Epidemic flu is quite the money-spinner; a drug that governments are going to want to stockpile, probably won’t need to be used, and has a pretty short shelf life is a good thing to have developed.

          • Premium User Badge

            Phasma Felis says:

            Re: curing cancer, it’s essentially impossible to wipe out cancer like we did smallpox, but the idea of a cheap, safe, and reliable treatment for cancer isn’t that far-fetched.

    • dsch says:

      I’ve worked in Big Pharma, early drug development for migraine and Alzheimer’s. The company had twenty-odd drugs in the pipeline in various stages of development, testing, and regulatory approval. I don’t know where the idea that Big Pharma does not fund drug research comes from.

      • Rich says:

        The amount of money that goes into research is enormous, but it’s only a fraction of the money they rake in from sales.

        • waltC says:

          All of the money they rake in from sales is…their money, too…;) (In case clarification is needed on that point.) People have these extremely weird ideas that when businesses spend exorbitant amounts of cash on stuff, that only a small portion of the money comes from the companies spending the money; the lion’s share reportedly always coming from nebulous, unidentified, extraneous sources *not of the company* like…invisible government (taxpayer) largesse, aliens from other galaxies, shadow governments, sinister ChiComs, Atlantis citizenry, Michelle Obama, A Mysterious Race of Greedy Giants, etc. ad infinitum…;)

          It reminds me of constantly reading the repetitive assertive commentary on one “popular” site confidently explaining how the ISPs in the US spent but tiny sums of their own money to roll out their networks while Congress appropriated 90% of the actual ISP infrastructure investment funds (taxpayer expense, and so on.) Finally one day on that site (not this one, just for clarification), I issued a challenge for someone to please provide me with genuine links to proofs that it was Congressional appropriations which paid for the ISP Internet network roll-outs in the US as opposed to private investment capital *from* the ISPs themselves. Unsurprisingly, no one took me up on it–but really interesting when you consider the amount of “they don’t spend their own money when spending their own money” rhetoric that often surrounds such “issues”..;)

        • beekay says:

          Yes. A very large fraction. About a third.

          • dsch says:

            I don’t think people realise how expensive drug development is, and how risky it is to throw a massive amount of money down for the initial steps only for unforeseen side-effects/interactions/shit-just-not-working to scrap the entire project. Pharma companies invest the way they do because, otherwise, they’d be three failed drugs away from bankruptcy.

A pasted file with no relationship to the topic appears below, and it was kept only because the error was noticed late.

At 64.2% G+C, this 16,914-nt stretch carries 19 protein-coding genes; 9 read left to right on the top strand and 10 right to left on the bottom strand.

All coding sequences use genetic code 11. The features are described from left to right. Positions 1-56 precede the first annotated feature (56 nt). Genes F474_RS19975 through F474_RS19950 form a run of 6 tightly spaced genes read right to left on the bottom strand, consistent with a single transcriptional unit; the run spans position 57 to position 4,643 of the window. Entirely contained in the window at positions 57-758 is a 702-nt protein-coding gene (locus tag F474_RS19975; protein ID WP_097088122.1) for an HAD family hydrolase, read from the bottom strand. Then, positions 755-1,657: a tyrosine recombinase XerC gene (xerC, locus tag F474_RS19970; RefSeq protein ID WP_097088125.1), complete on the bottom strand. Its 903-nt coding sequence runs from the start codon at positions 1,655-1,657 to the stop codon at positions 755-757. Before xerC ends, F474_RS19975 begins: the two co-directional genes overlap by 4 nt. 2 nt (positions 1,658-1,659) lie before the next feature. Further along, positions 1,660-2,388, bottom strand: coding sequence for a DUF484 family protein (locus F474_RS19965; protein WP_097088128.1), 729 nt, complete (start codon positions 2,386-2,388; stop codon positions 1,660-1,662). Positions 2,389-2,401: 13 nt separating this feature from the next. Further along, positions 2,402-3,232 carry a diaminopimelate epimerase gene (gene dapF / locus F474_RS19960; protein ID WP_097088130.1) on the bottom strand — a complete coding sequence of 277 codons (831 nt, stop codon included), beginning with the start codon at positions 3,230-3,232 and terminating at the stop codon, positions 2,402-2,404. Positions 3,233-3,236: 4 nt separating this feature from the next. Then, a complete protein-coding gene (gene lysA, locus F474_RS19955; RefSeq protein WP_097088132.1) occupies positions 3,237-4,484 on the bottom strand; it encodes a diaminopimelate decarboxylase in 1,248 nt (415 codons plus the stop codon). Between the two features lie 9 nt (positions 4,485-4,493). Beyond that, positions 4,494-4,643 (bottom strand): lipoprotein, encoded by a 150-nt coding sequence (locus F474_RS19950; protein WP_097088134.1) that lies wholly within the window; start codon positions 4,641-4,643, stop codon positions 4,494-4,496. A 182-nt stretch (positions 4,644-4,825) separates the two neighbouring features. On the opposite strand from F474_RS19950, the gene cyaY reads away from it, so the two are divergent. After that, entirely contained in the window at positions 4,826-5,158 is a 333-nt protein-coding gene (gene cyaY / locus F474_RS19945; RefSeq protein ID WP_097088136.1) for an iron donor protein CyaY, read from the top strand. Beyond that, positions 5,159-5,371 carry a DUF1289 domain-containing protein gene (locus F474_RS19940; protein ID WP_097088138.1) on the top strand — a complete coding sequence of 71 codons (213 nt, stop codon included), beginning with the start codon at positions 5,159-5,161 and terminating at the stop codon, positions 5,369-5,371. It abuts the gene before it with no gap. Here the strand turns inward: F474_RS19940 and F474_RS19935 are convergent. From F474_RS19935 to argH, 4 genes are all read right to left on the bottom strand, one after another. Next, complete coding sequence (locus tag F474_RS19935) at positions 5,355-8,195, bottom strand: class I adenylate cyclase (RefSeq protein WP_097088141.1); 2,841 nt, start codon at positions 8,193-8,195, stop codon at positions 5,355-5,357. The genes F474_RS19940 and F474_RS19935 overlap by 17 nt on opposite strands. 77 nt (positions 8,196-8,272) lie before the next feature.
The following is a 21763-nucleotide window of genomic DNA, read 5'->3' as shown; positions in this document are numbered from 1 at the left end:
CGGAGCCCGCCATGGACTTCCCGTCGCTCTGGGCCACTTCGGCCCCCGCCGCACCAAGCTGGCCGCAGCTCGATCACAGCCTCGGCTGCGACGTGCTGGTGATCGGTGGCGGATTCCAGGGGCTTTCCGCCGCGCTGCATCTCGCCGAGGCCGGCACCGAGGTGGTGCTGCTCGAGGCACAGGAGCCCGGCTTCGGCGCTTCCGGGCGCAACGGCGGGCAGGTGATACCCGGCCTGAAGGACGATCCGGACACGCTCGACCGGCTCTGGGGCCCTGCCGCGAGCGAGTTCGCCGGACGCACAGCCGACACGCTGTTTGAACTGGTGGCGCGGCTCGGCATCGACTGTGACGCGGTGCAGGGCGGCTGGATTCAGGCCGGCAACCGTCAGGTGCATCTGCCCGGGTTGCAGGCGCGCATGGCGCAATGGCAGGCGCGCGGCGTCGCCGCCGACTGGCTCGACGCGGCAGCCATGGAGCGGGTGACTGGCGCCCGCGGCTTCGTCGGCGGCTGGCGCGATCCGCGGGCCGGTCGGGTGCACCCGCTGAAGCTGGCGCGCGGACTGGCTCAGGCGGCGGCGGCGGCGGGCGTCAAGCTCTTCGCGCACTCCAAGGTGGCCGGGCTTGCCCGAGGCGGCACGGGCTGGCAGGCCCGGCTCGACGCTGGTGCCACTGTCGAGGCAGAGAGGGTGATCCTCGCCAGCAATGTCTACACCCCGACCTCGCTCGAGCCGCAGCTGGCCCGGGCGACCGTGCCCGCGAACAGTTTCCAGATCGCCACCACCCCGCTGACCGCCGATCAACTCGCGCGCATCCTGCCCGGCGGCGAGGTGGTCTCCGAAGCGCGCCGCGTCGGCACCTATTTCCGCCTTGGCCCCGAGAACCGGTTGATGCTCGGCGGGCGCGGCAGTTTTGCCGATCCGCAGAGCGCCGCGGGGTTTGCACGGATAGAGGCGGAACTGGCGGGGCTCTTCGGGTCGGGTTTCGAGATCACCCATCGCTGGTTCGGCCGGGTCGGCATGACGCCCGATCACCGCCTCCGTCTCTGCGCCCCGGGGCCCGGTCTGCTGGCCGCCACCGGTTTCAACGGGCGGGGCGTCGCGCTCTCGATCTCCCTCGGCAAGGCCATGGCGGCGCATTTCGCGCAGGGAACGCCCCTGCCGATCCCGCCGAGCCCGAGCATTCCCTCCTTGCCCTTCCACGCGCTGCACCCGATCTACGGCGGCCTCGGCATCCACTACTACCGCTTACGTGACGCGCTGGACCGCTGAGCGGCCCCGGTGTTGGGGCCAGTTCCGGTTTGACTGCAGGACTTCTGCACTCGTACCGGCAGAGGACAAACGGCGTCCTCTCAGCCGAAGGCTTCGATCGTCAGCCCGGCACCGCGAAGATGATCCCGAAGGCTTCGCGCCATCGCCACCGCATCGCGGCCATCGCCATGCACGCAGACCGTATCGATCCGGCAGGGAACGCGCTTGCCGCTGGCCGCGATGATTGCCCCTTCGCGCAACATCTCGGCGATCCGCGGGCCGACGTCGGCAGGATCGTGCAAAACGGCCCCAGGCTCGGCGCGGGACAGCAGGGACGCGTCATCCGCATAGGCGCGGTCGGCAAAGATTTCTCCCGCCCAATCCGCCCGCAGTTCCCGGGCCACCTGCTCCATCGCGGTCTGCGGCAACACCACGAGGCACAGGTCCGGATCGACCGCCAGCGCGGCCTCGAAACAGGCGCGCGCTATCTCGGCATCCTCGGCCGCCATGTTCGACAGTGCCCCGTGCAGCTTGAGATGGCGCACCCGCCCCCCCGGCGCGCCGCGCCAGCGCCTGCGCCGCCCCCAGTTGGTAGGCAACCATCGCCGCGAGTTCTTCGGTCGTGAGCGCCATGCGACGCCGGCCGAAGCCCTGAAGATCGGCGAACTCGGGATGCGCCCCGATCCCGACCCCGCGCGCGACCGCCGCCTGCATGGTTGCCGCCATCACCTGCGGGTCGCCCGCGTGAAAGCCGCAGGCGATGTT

• beekay says:

      If I remember correctly, pharma has the highest rate of R&D investment proportional to revenues of any industry. Bar none.

  2. Lambchops says:

    Too related to the day job for me (unlike SPACECHEM!).

    Yeah OK, I just wanted to type SPACECHEM in all caps again, it has been a while.

    • Lambchops says:

      PS: is there a way I can get rid of that supporter tag thingyamejig, it looks rather ugly?

    • MadMattH says:

      I’m with you. I worked for a large pharma company for 7 years. It is an experience I don’t care to repeat.

  3. RegisteredUser says:

    Just wanted to say that amongst the slew of sandbox games, F2P, MMOs, roguelikes, etc pp, I sincerely miss business sims(of all flavours, be it pure like Capitalism 2 or something like Theme Hospital etc) as an alive and kicking genre for the PC(these days, as much as good turn based squad strategy with RPG elements).

    So I approve of anything like this. Although to be perfectly blunt, I do hope its more business sim and less puzzle-puzzle.

    • SAM-site says:

      I agree with you wholeheartedly.

      I don’t care what business I’m managing, give me a sim/tycoon/theme game of it!

  4. SohNata says:

    As someone who’s worked closely with the pharma industry, this should be fascinating. Always happy to see some new simulation spaces played with – will eagerly try it at EGX.

  5. GewaltSam says:

    You surely meant to write “Factorio”, not “Factorium”, didn’t you?

  6. gruia says:

    big pharma is shit
    western medicine is shit
    people need to prioritize health and educating themselves.. improving themselves

  7. somnolentsurfer says:

    Will this game let me build a multinational homeopathy and alternative medicine company, and exterminate the human race that way?

    • Geebs says:

      Succussion: Memory Of Water: Origins? Love that game although the pack-in USB shaking-flask motion controller is a bit flimsy – I’d look into a good third party one.